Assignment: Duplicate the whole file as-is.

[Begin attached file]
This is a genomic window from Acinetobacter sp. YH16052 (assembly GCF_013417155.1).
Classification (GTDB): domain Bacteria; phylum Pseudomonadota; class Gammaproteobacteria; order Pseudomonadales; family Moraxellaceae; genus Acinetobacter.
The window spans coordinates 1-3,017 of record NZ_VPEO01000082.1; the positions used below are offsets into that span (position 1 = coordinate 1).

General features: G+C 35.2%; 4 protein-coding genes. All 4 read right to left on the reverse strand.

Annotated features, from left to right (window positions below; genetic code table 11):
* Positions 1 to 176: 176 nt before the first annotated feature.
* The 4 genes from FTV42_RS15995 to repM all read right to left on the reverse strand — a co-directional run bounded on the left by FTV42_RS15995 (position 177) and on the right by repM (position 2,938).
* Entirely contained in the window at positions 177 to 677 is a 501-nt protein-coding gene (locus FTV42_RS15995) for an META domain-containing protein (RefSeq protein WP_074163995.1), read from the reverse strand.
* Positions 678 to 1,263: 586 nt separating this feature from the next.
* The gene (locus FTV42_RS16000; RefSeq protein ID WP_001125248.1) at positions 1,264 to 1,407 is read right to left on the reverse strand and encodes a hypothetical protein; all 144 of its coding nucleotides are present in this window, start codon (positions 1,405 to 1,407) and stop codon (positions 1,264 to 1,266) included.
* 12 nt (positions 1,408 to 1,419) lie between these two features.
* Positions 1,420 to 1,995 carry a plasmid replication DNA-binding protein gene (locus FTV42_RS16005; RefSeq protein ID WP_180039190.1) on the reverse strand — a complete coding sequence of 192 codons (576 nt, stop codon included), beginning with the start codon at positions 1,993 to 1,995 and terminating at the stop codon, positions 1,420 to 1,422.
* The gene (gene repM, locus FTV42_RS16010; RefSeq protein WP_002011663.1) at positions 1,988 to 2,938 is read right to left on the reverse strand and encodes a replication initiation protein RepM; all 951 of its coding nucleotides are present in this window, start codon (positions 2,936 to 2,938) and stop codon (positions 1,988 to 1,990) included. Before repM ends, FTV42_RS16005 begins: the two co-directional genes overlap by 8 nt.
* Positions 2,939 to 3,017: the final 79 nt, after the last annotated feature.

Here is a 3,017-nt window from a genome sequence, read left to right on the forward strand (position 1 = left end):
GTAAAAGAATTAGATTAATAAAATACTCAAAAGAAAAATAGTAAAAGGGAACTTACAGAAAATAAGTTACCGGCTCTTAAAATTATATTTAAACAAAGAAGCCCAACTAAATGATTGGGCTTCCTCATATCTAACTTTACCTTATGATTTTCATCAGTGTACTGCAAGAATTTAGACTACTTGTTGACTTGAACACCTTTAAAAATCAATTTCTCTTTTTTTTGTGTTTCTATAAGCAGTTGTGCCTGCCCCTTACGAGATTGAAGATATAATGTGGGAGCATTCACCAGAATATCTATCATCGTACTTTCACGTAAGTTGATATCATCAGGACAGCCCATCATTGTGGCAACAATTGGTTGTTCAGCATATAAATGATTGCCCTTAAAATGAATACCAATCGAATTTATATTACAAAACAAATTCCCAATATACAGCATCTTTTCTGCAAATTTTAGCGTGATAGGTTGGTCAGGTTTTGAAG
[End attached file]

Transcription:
This is a genomic window from Acinetobacter sp. YH16052 (assembly GCF_013417155.1).
Classification (GTDB): domain Bacteria; phylum Pseudomonadota; class Gammaproteobacteria; order Pseudomonadales; family Moraxellaceae; genus Acinetobacter.
The window spans coordinates 1-3,017 of record NZ_VPEO01000082.1; the positions used below are offsets into that span (position 1 = coordinate 1).

General features: G+C 35.2%; 4 protein-coding genes. All 4 read right to left on the reverse strand.

Annotated features, from left to right (window positions below; genetic code table 11):
* Positions 1 to 176: 176 nt before the first annotated feature.
* The 4 genes from FTV42_RS15995 to repM all read right to left on the reverse strand — a co-directional run bounded on the left by FTV42_RS15995 (position 177) and on the right by repM (position 2,938).
* Entirely contained in the window at positions 177 to 677 is a 501-nt protein-coding gene (locus FTV42_RS15995) for an META domain-containing protein (RefSeq protein WP_074163995.1), read from the reverse strand.
* Positions 678 to 1,263: 586 nt separating this feature from the next.
* The gene (locus FTV42_RS16000; RefSeq protein ID WP_001125248.1) at positions 1,264 to 1,407 is read right to left on the reverse strand and encodes a hypothetical protein; all 144 of its coding nucleotides are present in this window, start codon (positions 1,405 to 1,407) and stop codon (positions 1,264 to 1,266) included.
* 12 nt (positions 1,408 to 1,419) lie between these two features.
* Positions 1,420 to 1,995 carry a plasmid replication DNA-binding protein gene (locus FTV42_RS16005; RefSeq protein ID WP_180039190.1) on the reverse strand — a complete coding sequence of 192 codons (576 nt, stop codon included), beginning with the start codon at positions 1,993 to 1,995 and terminating at the stop codon, positions 1,420 to 1,422.
* The gene (gene repM, locus FTV42_RS16010; RefSeq protein WP_002011663.1) at positions 1,988 to 2,938 is read right to left on the reverse strand and encodes a replication initiation protein RepM; all 951 of its coding nucleotides are present in this window, start codon (positions 2,936 to 2,938) and stop codon (positions 1,988 to 1,990) included. Before repM ends, FTV42_RS16005 begins: the two co-directional genes overlap by 8 nt.
* Positions 2,939 to 3,017: the final 79 nt, after the last annotated feature.

Here is a 3,017-nt window from a genome sequence, read left to right on the forward strand (position 1 = left end):
GTAAAAGAATTAGATTAATAAAATACTCAAAAGAAAAATAGTAAAAGGGAACTTACAGAAAATAAGTTACCGGCTCTTAAAATTATATTTAAACAAAGAAGCCCAACTAAATGATTGGGCTTCCTCATATCTAACTTTACCTTATGATTTTCATCAGTGTACTGCAAGAATTTAGACTACTTGTTGACTTGAACACCTTTAAAAATCAATTTCTCTTTTTTTTGTGTTTCTATAAGCAGTTGTGCCTGCCCCTTACGAGATTGAAGATATAATGTGGGAGCATTCACCAGAATATCTATCATCGTACTTTCACGTAAGTTGATATCATCAGGACAGCCCATCATTGTGGCAACAATTGGTTGTTCAGCATATAAATGATTGCCCTTAAAATGAATACCAATCGAATTTATATTACAAAACAAATTCCCAATATACAGCATCTTTTCTGCAAATTTTAGCGTGATAGGTTGGTCAGGTTTTGAAG